Often when important events happen, those involved pay homage to the past by talking of standing on the shoulders of giants. (This actually goes back to before its attribution to Sir Isaac Newton, so there are obviously lots of giants.) Today’s films look back at a couple of those giants upon whose shoulders others have stood and may still stand. One is well known. The other will likely be someone you haven’t heard of.
Celebrities often take part in social causes. In Andre Gaines’s film The One and Only Dick Gregory, we get a look at a comedian, a civil rights and anti-war activist, and healthy lifestyle activist. His humor was often built around race. He could play a room full of white people and have them laughing while at the same time making biting commentary. He was a friend to Medgar Evers and Dr. King. He was arrested frequently. He was targeted by J. Edgar Hoover. It was not enough for him to be rich and famous. He wanted to change the world.
In the film his autobiographiy coauthor Robert Lipsyte says, “He had a mission to accomplish, and it wasn’t just making jokes.” Indeed, very little of the film deals with his comedy, which was impressive in its own right. That comedy opened the door for many more Black comedians (some of whom pay a bit of homage in the film). What we see over and over is a man who was committed to the causes that affected people—racial injustice, the war in Vietnam, and later nutrition.
I was aware of Dick Gregory as a comedian/activist, but was never really connected to his work. This film, gives a very full picture of a man who was indeed a giant in many ways. The One and Only Dick Gregory will be available on Showtime July 4.
“I want to see America be what she says she is in the Declaration of Independence and the Constitution. America, be what you proclaim yourself to be!”
When filmmakers Julie Cohen and Betsy West were making the Oscar-nominated RGB, they came across a citation that Ruth Bader Ginsberg had in her brief arguing for women’s rights before the Supreme Court. They thought it was worth finding out who this person was. My Name Is Pauli Murray is what they discovered. Fifteen years before Rosa Parks, Pauli Murray was arrested for not moving to the back of the bus. Decades before the Wilmington Lunch Counter Sit-In, Murray and other students desegregated restaurants in DC. Murray was one of the founders on the National Organization for Women. Essays Murray wrote were part of the arguments laid before the Supreme Court in Brown v. Board of Education. Murray made the case that the Fourteenth Amendment could be used to protect women’s rights (as Ginsberg argued). And yet, so few of us have heard of Pauli Murray.
Murray was something of a polymath. She was an author, lawyer, poet, and eventually a priest. (Murray was the first Black woman ordained in the Episcopal Church.) You may note my lack of pronouns here. Murray was gender non-conforming, and in today’s language would probably identify as transexual. Murray often practiced confrontation by typewriter, writing letters to people of power. When writing to FDR, Murray would copy Eleanor Roosevelt, which lead to a friendship.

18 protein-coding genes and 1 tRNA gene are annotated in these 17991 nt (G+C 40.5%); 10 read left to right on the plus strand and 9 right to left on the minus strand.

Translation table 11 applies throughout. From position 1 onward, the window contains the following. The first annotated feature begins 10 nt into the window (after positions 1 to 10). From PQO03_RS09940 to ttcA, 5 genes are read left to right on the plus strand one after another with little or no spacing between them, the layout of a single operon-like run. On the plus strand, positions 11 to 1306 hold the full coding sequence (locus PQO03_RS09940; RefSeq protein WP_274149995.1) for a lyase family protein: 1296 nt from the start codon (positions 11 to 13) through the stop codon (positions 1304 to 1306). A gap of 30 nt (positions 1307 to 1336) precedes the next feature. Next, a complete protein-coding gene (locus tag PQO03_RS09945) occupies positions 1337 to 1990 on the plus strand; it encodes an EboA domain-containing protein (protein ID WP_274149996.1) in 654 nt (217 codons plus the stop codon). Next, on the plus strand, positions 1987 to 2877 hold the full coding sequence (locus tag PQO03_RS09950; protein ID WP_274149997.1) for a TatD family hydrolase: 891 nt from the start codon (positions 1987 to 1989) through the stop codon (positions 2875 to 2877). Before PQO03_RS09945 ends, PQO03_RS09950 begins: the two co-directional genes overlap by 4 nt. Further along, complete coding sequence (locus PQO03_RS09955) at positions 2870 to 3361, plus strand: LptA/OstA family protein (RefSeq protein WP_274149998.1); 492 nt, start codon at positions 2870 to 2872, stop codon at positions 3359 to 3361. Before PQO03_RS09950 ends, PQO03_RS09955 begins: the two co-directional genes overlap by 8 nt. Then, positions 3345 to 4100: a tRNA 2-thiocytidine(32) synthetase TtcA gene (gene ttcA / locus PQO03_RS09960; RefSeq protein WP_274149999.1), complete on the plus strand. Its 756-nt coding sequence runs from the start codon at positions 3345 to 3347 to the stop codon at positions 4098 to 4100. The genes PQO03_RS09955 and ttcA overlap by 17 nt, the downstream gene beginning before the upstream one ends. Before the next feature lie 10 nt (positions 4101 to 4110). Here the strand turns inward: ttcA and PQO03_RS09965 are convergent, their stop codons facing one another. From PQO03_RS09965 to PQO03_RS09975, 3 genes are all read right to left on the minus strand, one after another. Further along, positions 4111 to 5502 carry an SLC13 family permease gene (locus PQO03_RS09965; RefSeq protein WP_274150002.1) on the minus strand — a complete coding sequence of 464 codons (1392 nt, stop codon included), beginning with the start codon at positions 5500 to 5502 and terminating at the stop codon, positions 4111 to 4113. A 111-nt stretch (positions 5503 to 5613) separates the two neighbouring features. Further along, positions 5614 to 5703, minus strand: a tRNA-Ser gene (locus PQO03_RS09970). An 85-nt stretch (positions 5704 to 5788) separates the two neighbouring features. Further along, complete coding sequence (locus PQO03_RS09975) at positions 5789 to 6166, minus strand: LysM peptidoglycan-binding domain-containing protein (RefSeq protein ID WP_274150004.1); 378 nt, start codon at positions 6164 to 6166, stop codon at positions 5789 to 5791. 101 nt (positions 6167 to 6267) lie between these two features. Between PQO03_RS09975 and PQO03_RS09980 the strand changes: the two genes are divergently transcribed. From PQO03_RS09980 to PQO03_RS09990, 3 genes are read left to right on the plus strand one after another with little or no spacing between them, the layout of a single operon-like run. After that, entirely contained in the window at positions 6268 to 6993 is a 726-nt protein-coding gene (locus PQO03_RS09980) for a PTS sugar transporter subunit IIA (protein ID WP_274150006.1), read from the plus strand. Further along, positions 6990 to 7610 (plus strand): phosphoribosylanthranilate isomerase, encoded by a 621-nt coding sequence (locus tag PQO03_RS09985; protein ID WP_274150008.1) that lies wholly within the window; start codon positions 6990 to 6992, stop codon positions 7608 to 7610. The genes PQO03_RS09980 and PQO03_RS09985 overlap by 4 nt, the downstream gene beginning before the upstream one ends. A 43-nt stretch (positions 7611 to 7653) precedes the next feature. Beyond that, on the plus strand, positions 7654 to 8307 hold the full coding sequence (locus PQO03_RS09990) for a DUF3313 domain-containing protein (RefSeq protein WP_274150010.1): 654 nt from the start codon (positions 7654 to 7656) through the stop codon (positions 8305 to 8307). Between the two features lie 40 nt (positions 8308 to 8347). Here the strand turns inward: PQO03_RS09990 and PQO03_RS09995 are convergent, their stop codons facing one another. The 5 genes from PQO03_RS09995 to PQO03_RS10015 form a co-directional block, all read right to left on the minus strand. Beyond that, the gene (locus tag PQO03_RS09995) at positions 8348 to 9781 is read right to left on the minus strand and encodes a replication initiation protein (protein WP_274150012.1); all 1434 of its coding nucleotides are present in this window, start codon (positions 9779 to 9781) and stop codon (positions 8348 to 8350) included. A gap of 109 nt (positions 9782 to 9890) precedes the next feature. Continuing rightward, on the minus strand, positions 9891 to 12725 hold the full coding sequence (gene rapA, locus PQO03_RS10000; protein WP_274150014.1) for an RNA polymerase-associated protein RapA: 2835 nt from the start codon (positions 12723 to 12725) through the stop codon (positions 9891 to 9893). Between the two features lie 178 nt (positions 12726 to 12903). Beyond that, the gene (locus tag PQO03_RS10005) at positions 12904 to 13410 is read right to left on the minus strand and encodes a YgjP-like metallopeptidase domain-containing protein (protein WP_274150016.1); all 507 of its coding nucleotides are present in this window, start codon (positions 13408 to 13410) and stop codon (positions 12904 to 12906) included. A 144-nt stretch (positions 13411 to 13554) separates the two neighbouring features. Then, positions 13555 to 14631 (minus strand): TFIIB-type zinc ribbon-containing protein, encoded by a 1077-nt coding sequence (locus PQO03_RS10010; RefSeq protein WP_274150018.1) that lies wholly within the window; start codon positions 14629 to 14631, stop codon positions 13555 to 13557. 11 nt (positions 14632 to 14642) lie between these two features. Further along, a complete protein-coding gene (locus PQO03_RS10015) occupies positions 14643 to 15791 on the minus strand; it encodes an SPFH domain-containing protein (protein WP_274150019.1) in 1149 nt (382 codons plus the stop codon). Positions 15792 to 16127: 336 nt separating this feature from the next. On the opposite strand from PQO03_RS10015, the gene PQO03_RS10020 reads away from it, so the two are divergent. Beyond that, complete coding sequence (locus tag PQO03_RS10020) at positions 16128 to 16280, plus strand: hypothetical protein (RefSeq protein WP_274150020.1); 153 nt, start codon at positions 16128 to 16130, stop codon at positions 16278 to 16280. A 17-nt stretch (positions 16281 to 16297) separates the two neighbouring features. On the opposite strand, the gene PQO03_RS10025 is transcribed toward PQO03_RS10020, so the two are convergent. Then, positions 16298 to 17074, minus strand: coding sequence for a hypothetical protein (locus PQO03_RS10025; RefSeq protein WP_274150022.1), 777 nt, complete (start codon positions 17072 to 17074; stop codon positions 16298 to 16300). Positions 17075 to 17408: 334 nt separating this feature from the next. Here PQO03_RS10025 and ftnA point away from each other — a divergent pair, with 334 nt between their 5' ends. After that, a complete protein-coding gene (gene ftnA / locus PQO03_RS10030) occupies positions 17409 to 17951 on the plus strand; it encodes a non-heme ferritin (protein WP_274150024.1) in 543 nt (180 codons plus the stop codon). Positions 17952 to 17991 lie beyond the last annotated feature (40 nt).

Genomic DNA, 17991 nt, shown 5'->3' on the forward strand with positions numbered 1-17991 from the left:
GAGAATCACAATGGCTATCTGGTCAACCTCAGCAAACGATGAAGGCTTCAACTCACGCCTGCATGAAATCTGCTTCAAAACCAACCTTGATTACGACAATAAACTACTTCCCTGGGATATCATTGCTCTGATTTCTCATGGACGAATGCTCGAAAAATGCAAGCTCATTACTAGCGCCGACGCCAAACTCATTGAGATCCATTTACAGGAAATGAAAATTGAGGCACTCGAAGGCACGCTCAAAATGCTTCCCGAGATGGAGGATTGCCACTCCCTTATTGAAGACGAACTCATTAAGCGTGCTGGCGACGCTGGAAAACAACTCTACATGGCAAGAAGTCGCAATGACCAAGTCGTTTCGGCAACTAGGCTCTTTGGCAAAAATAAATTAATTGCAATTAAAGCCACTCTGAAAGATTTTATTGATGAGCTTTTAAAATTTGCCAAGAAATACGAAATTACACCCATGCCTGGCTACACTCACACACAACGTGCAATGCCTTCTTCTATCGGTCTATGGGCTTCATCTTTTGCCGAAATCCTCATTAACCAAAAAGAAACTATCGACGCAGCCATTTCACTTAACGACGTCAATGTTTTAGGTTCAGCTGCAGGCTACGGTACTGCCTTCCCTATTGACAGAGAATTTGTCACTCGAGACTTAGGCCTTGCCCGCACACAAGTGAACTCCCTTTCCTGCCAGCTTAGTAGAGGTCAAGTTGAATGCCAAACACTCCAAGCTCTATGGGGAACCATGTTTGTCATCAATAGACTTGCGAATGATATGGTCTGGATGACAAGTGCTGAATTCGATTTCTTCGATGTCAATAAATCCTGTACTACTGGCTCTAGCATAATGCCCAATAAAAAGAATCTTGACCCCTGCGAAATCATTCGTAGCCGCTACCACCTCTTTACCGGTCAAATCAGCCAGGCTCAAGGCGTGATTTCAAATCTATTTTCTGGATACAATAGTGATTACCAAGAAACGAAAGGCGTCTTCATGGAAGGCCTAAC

Much of the film is made up tape recording of Murray reading from an autobiography as it was being written. It is important that we can hear that story in Murray’s own voice. It is also important to hear the stories of people who knew Murray and who have continued build on that legacy. Pauli Murray truly was one of those unknown giants upon whose shoulders people are still standing seeing a future that can be made better.
For today’s shorts, I want to make special note of When We Were Bullies. Filmmaker Jay Rosenblatt coincidentally meets an elementary school classmate decades later, they recall a bullying incident they were part of. Rosenblatt tries to contact all those involved to see if they remember it. It’s a difficult thing to realize that one has been a bully. (I made that realization some time ago.) In a way, that may be a typical part of growing up. But does that absolve us of what we have done so long ago. An excellent short.
Other shorts for today include Lydia Cornett’s Party Line, which show scenes from the very long line on the final day of early voting in Columbus, Ohio, last year. Ohio law only allows one early voting site per county, and 117,356 people voted early in that county. We see lots of masked people waiting in the snow to take part in democracy. In Halpate, directed by Adam Piron and Adam Khalil, we see Seminole allegator wrestlers in Florida with a bit of background as to why they have done this.
Photos courtesy of AFI.